”Blessed are the Peacemakers, for they shall be called the children of God”
In light of the current conditions in the world around us, this beatitude seems to be, at best, out of reach. With the amount of hatred and vitriol that is being displayed, you wonder how any reconciliation could ever be achieved. It seems that our minds and hearts have been closed to those who oppose our position. It used to be that, when in an argument where there seemed to be no resolution, we just “agreed to disagree.” That is no longer the case. We have lost any toleration or acceptance of anyone who disagrees with us. Our society has lost its ability to show mercy, much less display grace. We are on a collision course with disaster if we do not find someone who is willing to blink.
It is to this kind of dysfunction that Jesus says, ”Blessed are the peacemakers.” Could it possibly be that He is telling us to go against the tide of culture and bridge the gap of opposition instead of being the opposition? I believe that’s exactly what He’s saying. Between this world of hatred, prejudice and war, and a world of peace, God has placed His people right in the middle in sharp contrast as peacemakers. But, you might say, He is asking something of us that is impossible. What do you think the Christian life is, anyway? It’s made up of things that are impossible for us to achieve. That is exactly why we have to depend on His grace to help us. This is no different. Somehow or another, we must find a way to bring peace to this rocking, reeling world before it goes up in smoke. No pressure.
What does it look like to be a peacemaker? What are the characteristics of a
peacemaker, and the guidelines for bringing peace into an environment?
Before I can ever be a dispenser or facilitator of peace;
1. I must live at peace with God.
“Therefore, since we have been justified by faith, we have peace with God through our Lord Jesus Christ.”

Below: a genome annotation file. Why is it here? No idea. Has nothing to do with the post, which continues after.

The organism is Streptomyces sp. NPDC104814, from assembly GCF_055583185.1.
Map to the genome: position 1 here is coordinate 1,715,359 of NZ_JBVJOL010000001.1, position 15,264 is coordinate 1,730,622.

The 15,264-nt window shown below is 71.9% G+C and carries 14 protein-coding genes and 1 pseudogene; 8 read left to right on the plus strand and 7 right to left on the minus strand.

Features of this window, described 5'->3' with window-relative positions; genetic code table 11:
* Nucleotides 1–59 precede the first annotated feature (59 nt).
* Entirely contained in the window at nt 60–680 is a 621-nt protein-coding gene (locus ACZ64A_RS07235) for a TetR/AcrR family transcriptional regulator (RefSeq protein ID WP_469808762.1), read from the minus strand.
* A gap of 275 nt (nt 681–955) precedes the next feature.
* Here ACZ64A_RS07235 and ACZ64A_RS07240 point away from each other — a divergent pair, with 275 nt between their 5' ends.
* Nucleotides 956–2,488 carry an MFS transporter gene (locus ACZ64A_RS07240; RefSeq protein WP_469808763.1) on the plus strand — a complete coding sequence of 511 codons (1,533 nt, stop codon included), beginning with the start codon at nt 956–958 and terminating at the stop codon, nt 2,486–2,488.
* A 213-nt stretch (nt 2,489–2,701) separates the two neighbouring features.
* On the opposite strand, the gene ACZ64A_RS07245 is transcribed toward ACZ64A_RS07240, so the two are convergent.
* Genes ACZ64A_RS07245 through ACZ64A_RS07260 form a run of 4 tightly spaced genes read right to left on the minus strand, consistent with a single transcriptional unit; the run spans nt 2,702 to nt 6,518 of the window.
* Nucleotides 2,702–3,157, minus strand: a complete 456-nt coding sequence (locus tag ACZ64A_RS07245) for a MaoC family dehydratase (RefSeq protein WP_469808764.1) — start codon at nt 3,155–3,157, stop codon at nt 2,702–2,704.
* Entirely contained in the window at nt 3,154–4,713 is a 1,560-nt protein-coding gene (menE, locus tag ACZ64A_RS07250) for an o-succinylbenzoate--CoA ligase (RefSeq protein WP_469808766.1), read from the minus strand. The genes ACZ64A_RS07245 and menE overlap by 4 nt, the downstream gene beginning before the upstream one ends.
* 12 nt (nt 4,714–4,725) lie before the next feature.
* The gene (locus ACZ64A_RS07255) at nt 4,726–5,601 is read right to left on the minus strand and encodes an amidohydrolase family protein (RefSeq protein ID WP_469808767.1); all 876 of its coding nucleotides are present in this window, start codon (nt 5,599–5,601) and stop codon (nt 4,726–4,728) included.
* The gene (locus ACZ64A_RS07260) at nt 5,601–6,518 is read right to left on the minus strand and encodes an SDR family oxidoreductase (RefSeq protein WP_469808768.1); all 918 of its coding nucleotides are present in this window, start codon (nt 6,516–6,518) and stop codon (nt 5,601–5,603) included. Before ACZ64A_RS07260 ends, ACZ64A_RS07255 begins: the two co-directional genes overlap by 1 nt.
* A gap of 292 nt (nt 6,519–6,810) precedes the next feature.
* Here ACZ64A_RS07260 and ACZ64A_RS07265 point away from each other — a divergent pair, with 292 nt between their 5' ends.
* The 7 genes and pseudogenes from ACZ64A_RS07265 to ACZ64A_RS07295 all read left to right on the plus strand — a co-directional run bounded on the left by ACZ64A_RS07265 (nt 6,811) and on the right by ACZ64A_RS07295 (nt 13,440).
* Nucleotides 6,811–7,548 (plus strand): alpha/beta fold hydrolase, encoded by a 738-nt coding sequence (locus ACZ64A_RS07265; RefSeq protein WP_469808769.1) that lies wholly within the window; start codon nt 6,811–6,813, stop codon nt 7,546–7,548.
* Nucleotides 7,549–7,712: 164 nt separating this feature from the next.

2. I must know the peace of God.
“...and the God of peace will be with you.”
3. I must possess peace from God.
2 Thessalonians 3:16
“Now may the Lord of peace himself give you peace at all times in every way. The Lord be with you all.”
Like most of the elements of our Christian walk, it is impossible for us to communicate or proclaim the truth until we have first experienced it for ourselves. Before we can be peacemakers, we must first be at peace.
First of all, we cannot be quarrelsome. To be so would sabotage the process from the start. Secondly, there is no room for jealousy, envy or bitterness on our part. We cannot look at every situation and how it impacts us. Living this way would bring yet another opposing side into the process. We must view things in the light of God’s word and, somehow, be a facilitator not a main actor. We must be swift to hear, slow to speak and slow to anger. Peace does not mean “anything to avoid trouble.” Peace is so much more than just being easygoing. It is definitely not peace at any price.
Wow, I’d better stop now. The further we go, the harder this gets.
I do not believe that peacemaking is a crusade to which we have been called. We are not to move through our world looking for conflict into which we interject ourselves as the savior. I think what Jesus had in mind was a people that live a life of peace, and then our very presence would change the atmosphere wherever we are. Bringing peace to conflict should be like bringing light to darkness. It is not so much a matter of process or procedure as it is a way of life. But, with that said, we should never shrink from actively working at bringing about peace to any situation whenever or wherever
Let’s take a moment and listen to the scriptural mandate as it pertains to peacemaking.
2 Corinthians 13:11
“Finally, brothers, rejoice. Aim for restoration, comfort one another, agree with one another, live in peace; and the God of love and peace will be with you.”
1 Corinthians 14:33
“For God is not a God of confusion, but of peace.”
1 Thessalonians 5:13
“Be at peace among yourselves.”
“Strive for peace with everyone, and for the holiness without which no one will see the Lord.”
In a world of brash confrontation, blatant and persistent lawlessness, and uncontrolled retaliation for perceived wrongs, Jesus has called us to something better; something that builds rather than destroys, something that gives hope, not despair. He has called us to a life of peace and to a life of ministering peace to a world in conflict. Blessed are the peacemakers.
When you read scripture, you learn rather quickly that peace is at the very heart of our relationship with God and with the world around us. It’s not just a matter of possessing peace
but transmitting peace. It’s a large part of the mission of the church to live at peace, display peace, and to make peace.